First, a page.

I have lived in a lot of old places that needed a lot of major work I couldn’t afford to do. I understand wanting to spruce it up for the time being. When you have the time and the cash start with the roof and get the leaks stopped first. Then deal with the foundation.

    Base board around where you have the crack might be an idea.
     
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  7. Jul 14, 2014 #7

    zannej

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    Ooh, good point about the lead in paint, neal. I forgot about that.

    Don't they sell little kits to test for the presence of lead? If any of that paint will be removed, then it should be checked for lead.
     
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  8. Jul 16, 2014 #8

    samfloor

    samfloor

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    I would use a piece of vinyl like Flexitec to cover it. Very DIY friendly.
     
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  9. Jul 18, 2014 #9

    xonicole2012

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    Thank you all for your advice and suggestions! I have permission to do whatever I'd like to the house as far as cosmetic patch work is concerned and whatever else I can afford to repair. Major repairs will have to wait. Right now I'm just tryin to get the place looking livable, if you get my drift but "livable" on a tight budget :)

    The house is old but what you see in the pictures is the original floor when that part of the house was built. There was at least one or two layers of flooring on top of that but a previous tenant ripped it off and then ditched before laying down any new flooring. The last tenants here used packing tape to cover the cracks and then used a Walmart paint called Color Place to paint the floor in attempt to spruce up the place, like what I'm trying to do now. We haven't seen any signs of rotting yet but we'll be sure to double check now that you've mentioned it.

    I really wanted to keep that wood floor feeling in the kitchen and would prefer to just paint the floors but after doing some research on sheet/tile vinyl flooring I may hold off on that until we can completely replace the floors and just cover them with vinyl for now. Either way I'll have to prep the floors whether we paint or use vinyl. I'll definitely look into wood putty or filler rather then caulking. I only considered caulking because I'd see a couple use caulk before painting their wood floors in a blog I read.

    I guess sanding the floors would be ideal no matter which we choose, right?? Our kitchen is rather large and that would be a lot of sanding by hand... any particular tool y'all can suggest that won't cost us an arm and a leg? :) Thanks again for all of your suggestions!!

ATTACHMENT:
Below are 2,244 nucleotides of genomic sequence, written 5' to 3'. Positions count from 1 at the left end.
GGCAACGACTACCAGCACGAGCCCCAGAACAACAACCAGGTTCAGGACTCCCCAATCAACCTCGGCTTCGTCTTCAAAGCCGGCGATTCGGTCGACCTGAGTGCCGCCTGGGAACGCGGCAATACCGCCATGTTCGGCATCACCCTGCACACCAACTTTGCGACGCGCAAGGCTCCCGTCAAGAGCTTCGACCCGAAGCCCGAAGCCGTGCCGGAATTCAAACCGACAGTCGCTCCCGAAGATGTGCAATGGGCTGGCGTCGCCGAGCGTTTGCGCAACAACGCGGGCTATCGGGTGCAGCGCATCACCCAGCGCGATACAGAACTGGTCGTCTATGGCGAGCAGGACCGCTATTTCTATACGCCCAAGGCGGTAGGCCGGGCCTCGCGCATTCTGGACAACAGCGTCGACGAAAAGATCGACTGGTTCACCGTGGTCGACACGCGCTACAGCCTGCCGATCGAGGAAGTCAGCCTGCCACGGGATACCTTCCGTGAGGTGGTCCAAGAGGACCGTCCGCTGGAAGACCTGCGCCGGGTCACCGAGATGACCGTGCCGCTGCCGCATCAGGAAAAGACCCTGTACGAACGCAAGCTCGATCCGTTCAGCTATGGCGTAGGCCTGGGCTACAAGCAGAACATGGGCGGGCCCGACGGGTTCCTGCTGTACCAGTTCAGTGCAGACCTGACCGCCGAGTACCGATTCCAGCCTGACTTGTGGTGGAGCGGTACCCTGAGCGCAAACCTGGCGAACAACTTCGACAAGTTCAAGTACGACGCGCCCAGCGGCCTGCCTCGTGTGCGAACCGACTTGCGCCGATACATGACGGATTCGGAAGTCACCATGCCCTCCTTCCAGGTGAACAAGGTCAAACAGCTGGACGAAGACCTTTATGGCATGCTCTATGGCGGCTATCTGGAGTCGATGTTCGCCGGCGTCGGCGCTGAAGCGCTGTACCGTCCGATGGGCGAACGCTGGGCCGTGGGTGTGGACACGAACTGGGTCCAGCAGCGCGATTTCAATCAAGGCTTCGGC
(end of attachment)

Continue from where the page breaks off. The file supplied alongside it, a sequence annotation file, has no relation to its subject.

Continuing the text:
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  10. Jul 18, 2014 #10

    slownsteady

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    Since it's not your place, get an area rug. You can roll it up and take it with you when you go.
     
  11. Jul 18, 2014 #11

    bud16415

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    Sanding the floors is a big job and not required if you just want to paint them up for a few years. if you are going with new flooring sanding isn’t required as you will be laying down some kind of underlayment and then flooring. The only reason to sand them is if you wanted to go for a primitive wood floor look and some people find that quite attractive. You need to rent a sander to do that there are two types the drum sander and the vibrating pad sander. Both are big and will be close to the size of a push mower. The drum sander is faster and more aggressive and also less forgiving of a DIY. I just used a 2 foot square vibrating samder and did about 500 sq foot in our old house over a weekend. Some was painted some varnish and some bare wood. It takes quite a bit of time to get that old paint off. In my case there was nice 100 year old chestnut flooring under the paint. If you do sand you should be careful of what type of paint it is as you make a lot of dust and you need to wear proper masks depending on what you have.

    I have done two floors in my life both old homes the first was pine and turned out ok but wasn’t worth the time and effort to save it and later put new floors over it. This last one turned out really nice and glad I took the time to save it.
     
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  12. Jul 19, 2014 #12

    zannej

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    You have to be careful with those floor sanders. They can really get away from you. I've seen footage of people loosing control when trying to use them.

    If you decide to go with vinyl sheet or linoleum, you can check out surplus places or Habitat for Humanity ReStore to find supplies for less expense. The latter doesn't always have what you're seeking, but its worth a look since they tend to have very good prices on things. I found some doorknobs that were normally $30 for $2 there. They sometimes have extra flooring and such. (The ReStore sells stuff that was donated to them from when houses were demolished/renovated or when people had extra stuff leftover after a renovation). If it wasn't such a large area, I'd say you could look for remnants at some stores because those are usually less expensive.